President Joseph A. Colangelo
The summer is behind us and fall is just around the corner. As is the case whenever we have the summer break and no membership meetings, there is a lot to discuss.
The biggest item is, of course, the outcome of the Janus v. AFSCME decision that the United States Supreme Court issued on its last day of the session, as we all anticipated. The Court overturned a four-decades-old precedent set by the case of Abood v. Detroit Board of Education that allowed unions to collect fair share fees from those who were covered by the bargaining contract but did not want to be union members.
Unions knew all along what the outcome would be, so it definitely did not come as a surprise. The issue now is how many other cases, not just ones related to unions, are going to be revisited and possibly overturned. Since the entire makeup of the Court has drastically changed in recent years, more challenges to previous decisions are expected to surface, with new decisions made more along ideological lines than concrete lines. Many scholars believe that this Court has entered into dangerous territory with its Janus decision. By using the plaintiff’s first amendment rights as the weapon to overturn the precedent, the door is opened for other cases to be challenged along those same lines.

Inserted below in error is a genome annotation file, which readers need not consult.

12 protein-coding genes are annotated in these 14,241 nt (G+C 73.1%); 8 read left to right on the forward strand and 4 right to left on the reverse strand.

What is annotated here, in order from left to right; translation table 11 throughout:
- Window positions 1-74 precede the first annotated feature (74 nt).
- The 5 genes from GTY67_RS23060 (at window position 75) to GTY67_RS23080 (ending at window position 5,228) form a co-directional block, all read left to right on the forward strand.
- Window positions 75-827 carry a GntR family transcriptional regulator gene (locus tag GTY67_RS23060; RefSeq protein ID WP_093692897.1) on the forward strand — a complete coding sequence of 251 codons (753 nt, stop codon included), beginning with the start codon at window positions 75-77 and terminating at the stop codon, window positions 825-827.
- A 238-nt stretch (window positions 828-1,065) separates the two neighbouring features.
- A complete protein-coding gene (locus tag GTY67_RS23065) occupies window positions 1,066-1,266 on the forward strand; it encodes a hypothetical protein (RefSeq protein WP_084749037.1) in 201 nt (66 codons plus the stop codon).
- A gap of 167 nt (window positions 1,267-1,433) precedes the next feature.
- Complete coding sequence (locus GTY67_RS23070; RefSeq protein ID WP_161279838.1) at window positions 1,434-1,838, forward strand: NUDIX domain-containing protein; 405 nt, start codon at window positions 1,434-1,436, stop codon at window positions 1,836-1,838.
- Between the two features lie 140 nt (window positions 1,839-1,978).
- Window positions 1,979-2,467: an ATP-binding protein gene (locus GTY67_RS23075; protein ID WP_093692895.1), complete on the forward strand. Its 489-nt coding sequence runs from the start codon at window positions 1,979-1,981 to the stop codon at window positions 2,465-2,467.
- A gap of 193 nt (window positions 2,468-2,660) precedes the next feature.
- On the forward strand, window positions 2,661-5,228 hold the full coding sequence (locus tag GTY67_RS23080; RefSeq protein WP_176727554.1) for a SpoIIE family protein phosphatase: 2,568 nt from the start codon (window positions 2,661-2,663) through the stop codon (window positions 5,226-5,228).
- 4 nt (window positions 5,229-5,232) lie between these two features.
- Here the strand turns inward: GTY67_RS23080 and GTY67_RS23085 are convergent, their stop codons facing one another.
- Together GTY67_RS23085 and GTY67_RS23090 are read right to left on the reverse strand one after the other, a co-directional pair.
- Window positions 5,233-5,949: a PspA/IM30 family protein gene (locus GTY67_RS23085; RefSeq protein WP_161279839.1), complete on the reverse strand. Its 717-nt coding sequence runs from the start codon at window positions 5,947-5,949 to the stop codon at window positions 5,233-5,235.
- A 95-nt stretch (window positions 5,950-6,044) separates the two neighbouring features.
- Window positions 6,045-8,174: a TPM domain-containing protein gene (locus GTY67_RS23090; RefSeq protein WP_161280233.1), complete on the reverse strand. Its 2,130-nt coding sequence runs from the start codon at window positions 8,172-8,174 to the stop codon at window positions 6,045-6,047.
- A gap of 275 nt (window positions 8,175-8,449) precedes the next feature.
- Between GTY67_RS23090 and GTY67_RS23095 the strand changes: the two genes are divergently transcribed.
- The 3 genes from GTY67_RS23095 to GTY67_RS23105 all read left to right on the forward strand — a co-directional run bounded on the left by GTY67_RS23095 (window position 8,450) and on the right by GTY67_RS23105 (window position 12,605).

A few years ago, in the case known as Citizens United, the Court used the first amendment to decide that a corporation’s free speech was being violated. Citizens United v. Federal Election Commission is a landmark U.S. constitutional law, campaign finance, and corporate law case dealing with regulation of political campaign spending by organizations. The Supreme Court held (5–4) on January 21, 2010, that the free speech clause of the First Amendment to the Constitution prohibits the government from restricting independent expenditures for communications by nonprofit corporations, for-profit corporations, labor unions, and other associations. That decision, of course, has allowed for uncontrollable amounts of money to be used for political campaigns. Our elections today are no longer being decided on the merits of a position a candidate might take, but are more about who has the greatest amount of money to spend on an election.
With one seat currently vacant on the Supreme Court, and the current nominee facing strong objections based on his personal beliefs, tensions are mounting. Protesters are taking to Washington en masse. Supreme Court Justices, who are supposed to remain politically neutral and just interpret the Constitution, too often do just the opposite. The justices are supposed to base their decisions on their interpretation of both legal doctrine and the precedential application of laws. Partisan politics has no place in the court room; yet, the Supreme Court’s recent decision in Janus leads us to believe otherwise. It will be interesting to see where we head from here.